39 – No matter what happens, or no matter what we suffer, nothing can separate us from God’s love.
THINK: One of my favorite movies of all time is Braveheart, the historical epic about William Wallace, the leader of the First War of Scottish Independence against King Edward I in the 13th Century. At one point during the film, Wallace and his men approach an army gathered by Scottish nobles that is desperately outnumbered and outmatched by the English army that opposes it. The Scotts, not being professional soldiers, begin to turn and leave the battlefield in an attempt to escape with their lives rather than charge into battle and almost certain death. Wallace, noticing this, gives a dramatic plea for them to stay and fight. He charges them, “I am William Wallace and I see a whole army of my countrymen here, in defiance of tyranny! You have come to fight as free men, and free men you are. What will you do without freedom? Will you fight?” They respond, “Fight, against that? No. We will run and we will live.” A defiant Wallace answers, “Aye, fight and you may die. Run and you’ll live…at least a while. And dying in your beds many years from now, would you be willing to trade all the days from this day to that for one chance, just one chance, to come back here and tell our enemies that they may take our lives, but they will never take our freedom?” The Scotts fight, and the Scotts win.
As Americans we find that story inspiring because our nation was built on freedom. It is one of the great values that we prize. And we have a good sense of what it means to be free politically, and this is something we are willing to fight and die for, but as Christians we are free in another sense, a spiritual sense. Though the odds may seem stacked against us, and the world may seem difficult to overcome, we don’t have to be enslaved to sin or to the trappings and temptations of this world. The eighth chapter of Romans tells us that there is now no condemnation for those who are in Christ Jesus, for the law of the Spirit of life in Christ Jesus has set you free from the law of sin and of death. We have been set free.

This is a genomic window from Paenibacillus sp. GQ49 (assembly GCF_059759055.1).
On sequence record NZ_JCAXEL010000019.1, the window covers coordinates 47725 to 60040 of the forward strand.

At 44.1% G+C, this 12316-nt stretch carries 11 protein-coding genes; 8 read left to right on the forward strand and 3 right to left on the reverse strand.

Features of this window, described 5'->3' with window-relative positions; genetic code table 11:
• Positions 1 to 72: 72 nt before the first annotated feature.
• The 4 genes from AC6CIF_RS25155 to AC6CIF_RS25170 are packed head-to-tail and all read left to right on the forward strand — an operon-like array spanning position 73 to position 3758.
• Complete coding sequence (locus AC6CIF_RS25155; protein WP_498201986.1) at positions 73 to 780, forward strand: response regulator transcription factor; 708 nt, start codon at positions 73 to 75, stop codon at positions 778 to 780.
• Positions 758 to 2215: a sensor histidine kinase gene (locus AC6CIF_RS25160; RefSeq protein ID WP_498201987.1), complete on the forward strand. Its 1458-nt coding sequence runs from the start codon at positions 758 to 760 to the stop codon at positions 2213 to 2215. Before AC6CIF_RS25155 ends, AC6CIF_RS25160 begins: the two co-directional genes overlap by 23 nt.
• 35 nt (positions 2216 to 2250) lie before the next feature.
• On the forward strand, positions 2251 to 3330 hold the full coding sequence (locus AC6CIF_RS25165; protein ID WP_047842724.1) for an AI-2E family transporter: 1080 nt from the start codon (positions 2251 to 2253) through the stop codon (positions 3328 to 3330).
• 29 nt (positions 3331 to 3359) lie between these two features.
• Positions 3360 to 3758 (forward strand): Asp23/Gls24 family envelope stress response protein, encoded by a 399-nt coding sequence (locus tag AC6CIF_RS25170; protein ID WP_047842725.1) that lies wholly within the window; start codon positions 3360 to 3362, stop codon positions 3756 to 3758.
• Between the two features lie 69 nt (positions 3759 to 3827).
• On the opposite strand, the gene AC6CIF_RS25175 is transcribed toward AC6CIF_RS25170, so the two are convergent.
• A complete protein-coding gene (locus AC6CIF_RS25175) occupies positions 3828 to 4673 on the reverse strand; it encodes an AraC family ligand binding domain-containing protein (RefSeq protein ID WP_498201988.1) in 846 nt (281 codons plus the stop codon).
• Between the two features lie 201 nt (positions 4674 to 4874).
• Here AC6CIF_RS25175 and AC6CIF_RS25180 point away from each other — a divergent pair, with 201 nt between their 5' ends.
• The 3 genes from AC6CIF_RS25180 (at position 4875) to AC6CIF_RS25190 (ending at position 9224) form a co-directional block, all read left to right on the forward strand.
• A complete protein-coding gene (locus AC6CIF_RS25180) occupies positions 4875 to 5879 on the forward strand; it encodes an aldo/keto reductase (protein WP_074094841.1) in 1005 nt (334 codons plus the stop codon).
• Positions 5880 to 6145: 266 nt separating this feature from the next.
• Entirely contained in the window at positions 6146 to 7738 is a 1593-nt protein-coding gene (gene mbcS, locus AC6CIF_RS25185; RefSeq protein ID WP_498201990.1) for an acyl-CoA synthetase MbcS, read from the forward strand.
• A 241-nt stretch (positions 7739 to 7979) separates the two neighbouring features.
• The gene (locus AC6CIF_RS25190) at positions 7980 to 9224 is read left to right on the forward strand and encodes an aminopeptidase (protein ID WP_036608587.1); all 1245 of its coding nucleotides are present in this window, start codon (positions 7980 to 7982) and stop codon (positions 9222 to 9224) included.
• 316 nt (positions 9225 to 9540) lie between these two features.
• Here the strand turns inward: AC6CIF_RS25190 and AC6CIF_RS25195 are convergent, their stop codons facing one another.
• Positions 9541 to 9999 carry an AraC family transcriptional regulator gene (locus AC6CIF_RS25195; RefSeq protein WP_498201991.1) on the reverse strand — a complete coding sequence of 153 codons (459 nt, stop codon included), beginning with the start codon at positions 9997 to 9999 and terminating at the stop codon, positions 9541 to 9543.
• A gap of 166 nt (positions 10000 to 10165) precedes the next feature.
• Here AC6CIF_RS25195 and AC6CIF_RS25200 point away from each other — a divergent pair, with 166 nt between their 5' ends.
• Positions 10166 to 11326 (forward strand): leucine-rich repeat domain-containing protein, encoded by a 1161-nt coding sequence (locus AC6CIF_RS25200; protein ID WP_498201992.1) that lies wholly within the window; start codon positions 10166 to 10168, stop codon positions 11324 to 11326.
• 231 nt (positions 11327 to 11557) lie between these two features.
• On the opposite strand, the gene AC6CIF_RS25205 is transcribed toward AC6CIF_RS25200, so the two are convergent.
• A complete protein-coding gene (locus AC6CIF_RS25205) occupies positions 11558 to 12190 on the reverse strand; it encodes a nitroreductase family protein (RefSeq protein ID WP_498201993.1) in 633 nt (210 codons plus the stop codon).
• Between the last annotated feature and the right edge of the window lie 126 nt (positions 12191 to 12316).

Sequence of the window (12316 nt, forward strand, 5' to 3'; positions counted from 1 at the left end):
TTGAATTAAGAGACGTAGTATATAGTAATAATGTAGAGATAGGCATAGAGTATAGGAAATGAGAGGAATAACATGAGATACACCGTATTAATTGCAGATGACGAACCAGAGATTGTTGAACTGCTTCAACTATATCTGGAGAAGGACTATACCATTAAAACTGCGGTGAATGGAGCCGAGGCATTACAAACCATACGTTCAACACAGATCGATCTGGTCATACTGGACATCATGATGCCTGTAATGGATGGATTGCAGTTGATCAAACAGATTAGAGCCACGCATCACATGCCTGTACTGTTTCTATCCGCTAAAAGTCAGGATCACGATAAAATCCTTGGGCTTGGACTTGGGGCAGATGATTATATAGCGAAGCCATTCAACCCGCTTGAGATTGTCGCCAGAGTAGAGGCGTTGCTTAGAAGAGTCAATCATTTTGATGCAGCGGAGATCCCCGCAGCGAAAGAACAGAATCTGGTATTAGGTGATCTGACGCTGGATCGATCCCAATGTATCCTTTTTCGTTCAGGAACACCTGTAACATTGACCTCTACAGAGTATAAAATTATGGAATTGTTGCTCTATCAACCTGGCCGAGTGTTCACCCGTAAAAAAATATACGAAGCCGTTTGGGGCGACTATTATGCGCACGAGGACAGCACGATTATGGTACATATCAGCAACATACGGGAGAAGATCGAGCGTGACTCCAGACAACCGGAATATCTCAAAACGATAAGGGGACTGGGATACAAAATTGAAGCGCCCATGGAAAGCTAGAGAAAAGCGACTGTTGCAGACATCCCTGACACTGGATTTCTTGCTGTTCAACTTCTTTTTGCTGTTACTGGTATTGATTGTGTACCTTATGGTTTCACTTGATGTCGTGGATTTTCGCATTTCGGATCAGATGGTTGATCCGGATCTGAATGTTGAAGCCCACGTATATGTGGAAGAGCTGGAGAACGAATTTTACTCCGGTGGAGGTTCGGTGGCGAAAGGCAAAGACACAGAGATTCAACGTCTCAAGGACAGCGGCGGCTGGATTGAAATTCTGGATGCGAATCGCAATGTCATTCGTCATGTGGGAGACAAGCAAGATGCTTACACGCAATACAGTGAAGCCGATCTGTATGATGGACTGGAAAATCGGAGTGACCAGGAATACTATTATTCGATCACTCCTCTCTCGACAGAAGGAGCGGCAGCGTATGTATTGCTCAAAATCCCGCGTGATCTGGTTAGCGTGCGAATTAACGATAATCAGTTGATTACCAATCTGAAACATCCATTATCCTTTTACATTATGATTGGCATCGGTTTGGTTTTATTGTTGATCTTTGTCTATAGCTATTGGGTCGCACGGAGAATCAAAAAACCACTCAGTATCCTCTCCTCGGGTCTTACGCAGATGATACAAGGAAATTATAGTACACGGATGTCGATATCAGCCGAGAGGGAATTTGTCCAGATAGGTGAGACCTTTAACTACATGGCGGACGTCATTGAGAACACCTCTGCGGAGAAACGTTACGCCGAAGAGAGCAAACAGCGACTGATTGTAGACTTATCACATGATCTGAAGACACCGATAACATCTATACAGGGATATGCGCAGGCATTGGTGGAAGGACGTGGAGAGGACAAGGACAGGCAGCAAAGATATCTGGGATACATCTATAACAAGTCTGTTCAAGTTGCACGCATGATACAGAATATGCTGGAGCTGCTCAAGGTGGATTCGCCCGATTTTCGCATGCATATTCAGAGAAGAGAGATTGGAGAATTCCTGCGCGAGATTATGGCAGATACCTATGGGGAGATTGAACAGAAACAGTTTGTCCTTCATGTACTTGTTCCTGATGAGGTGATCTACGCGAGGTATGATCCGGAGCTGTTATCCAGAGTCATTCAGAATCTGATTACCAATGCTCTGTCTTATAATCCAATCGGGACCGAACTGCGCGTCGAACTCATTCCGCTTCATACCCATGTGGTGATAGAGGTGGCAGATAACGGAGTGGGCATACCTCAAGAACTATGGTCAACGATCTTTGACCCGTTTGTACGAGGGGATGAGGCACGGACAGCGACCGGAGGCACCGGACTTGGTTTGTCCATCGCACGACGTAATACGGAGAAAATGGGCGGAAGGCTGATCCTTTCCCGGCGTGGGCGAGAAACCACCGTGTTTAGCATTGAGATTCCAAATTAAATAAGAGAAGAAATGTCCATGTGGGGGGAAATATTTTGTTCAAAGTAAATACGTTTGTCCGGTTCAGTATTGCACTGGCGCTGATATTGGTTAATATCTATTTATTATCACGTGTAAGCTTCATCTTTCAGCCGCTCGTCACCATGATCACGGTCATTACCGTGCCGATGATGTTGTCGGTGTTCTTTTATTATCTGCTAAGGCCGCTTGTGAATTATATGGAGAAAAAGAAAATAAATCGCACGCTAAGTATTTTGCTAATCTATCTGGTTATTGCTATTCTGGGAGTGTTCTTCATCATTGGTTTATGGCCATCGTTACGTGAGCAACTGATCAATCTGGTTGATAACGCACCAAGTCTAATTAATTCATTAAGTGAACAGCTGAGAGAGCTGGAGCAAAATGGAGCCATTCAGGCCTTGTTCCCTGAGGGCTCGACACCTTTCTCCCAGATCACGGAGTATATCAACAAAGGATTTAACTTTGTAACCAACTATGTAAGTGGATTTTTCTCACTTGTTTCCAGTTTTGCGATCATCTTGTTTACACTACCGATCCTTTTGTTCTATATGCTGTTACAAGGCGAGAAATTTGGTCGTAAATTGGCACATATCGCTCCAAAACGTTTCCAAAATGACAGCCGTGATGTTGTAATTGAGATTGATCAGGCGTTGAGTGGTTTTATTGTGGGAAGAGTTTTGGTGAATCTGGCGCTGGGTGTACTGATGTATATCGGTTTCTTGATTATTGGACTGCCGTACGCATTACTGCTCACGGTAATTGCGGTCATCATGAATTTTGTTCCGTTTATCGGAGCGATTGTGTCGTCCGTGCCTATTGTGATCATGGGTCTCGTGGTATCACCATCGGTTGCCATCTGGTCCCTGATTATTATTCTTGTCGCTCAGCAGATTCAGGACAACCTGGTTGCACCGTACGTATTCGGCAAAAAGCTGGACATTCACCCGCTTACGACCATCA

Christ’s death upon the cross on our behalf was not simply an historical event, but rather it was a sacrifice that brought about our liberation, and this liberation, according to Paul, is multifaceted. Being spiritually free, then, means a few different things for us. It means that we are free from the sins that entangle and haunt us, it means that we are free from the need to worry about the trials we presently suffer, and ultimately, it means that we are free from death and separation from God. So, those of us who have accepted Jesus Christ as our Lord and Savior and submitted our lives to him are spiritually set free, and this freedom comes through the transformative power of the Holy Spirit in our lives. The powerful Holy Spirit of God, who raised Jesus from the dead, now dwells in us and sets us free!
ASK: What does it mean for me to be free?